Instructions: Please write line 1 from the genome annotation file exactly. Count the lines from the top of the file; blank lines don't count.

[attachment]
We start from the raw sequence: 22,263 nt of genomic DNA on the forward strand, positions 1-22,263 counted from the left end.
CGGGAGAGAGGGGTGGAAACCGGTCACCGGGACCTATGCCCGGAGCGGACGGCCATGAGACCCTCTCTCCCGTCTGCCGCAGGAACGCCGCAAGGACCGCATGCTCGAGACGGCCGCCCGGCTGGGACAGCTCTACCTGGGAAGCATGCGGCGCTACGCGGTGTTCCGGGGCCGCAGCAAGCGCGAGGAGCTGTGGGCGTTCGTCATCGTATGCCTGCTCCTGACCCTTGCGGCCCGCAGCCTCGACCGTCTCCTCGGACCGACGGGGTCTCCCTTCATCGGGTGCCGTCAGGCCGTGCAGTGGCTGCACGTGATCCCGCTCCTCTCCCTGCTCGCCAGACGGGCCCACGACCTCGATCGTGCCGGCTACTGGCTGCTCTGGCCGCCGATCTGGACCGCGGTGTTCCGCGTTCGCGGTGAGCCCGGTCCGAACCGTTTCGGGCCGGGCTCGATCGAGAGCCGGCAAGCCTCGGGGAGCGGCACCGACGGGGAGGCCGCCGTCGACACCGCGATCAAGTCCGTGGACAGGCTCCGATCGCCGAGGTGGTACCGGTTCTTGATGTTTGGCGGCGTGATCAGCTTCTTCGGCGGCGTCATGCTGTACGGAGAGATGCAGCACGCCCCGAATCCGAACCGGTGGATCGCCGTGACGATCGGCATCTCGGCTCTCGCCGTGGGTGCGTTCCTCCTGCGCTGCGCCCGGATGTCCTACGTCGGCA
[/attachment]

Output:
We start from the raw sequence: 22,263 nt of genomic DNA on the forward strand, positions 1-22,263 counted from the left end.